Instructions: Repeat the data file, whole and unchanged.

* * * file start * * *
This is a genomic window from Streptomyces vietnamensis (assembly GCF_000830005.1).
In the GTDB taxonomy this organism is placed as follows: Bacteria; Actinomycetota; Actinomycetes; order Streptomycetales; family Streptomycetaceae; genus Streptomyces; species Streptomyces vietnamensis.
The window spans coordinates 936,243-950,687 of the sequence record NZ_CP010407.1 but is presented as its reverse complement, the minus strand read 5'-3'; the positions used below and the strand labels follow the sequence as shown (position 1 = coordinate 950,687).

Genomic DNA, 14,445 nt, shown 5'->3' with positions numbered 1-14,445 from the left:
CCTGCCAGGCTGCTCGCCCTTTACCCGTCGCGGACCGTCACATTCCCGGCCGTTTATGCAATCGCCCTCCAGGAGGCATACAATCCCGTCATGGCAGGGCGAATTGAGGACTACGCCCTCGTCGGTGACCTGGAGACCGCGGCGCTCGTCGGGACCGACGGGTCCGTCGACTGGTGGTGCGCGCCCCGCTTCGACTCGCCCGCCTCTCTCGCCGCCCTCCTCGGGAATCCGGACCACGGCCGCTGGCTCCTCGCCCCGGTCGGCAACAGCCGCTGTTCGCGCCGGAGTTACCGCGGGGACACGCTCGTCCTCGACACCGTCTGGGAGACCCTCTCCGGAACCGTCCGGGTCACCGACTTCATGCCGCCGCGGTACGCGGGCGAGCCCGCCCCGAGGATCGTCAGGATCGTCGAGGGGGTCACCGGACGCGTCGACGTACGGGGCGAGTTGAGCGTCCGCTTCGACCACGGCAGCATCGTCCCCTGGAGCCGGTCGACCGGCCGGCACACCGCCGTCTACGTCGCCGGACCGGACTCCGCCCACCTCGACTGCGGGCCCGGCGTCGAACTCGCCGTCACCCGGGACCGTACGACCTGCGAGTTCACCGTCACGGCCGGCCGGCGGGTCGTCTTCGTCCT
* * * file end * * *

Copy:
This is a genomic window from Streptomyces vietnamensis (assembly GCF_000830005.1).
In the GTDB taxonomy this organism is placed as follows: Bacteria; Actinomycetota; Actinomycetes; order Streptomycetales; family Streptomycetaceae; genus Streptomyces; species Streptomyces vietnamensis.
The window spans coordinates 936,243-950,687 of the sequence record NZ_CP010407.1 but is presented as its reverse complement, the minus strand read 5'-3'; the positions used below and the strand labels follow the sequence as shown (position 1 = coordinate 950,687).

Genomic DNA, 14,445 nt, shown 5'->3' with positions numbered 1-14,445 from the left:
CCTGCCAGGCTGCTCGCCCTTTACCCGTCGCGGACCGTCACATTCCCGGCCGTTTATGCAATCGCCCTCCAGGAGGCATACAATCCCGTCATGGCAGGGCGAATTGAGGACTACGCCCTCGTCGGTGACCTGGAGACCGCGGCGCTCGTCGGGACCGACGGGTCCGTCGACTGGTGGTGCGCGCCCCGCTTCGACTCGCCCGCCTCTCTCGCCGCCCTCCTCGGGAATCCGGACCACGGCCGCTGGCTCCTCGCCCCGGTCGGCAACAGCCGCTGTTCGCGCCGGAGTTACCGCGGGGACACGCTCGTCCTCGACACCGTCTGGGAGACCCTCTCCGGAACCGTCCGGGTCACCGACTTCATGCCGCCGCGGTACGCGGGCGAGCCCGCCCCGAGGATCGTCAGGATCGTCGAGGGGGTCACCGGACGCGTCGACGTACGGGGCGAGTTGAGCGTCCGCTTCGACCACGGCAGCATCGTCCCCTGGAGCCGGTCGACCGGCCGGCACACCGCCGTCTACGTCGCCGGACCGGACTCCGCCCACCTCGACTGCGGGCCCGGCGTCGAACTCGCCGTCACCCGGGACCGTACGACCTGCGAGTTCACCGTCACGGCCGGCCGGCGGGTCGTCTTCGTCCT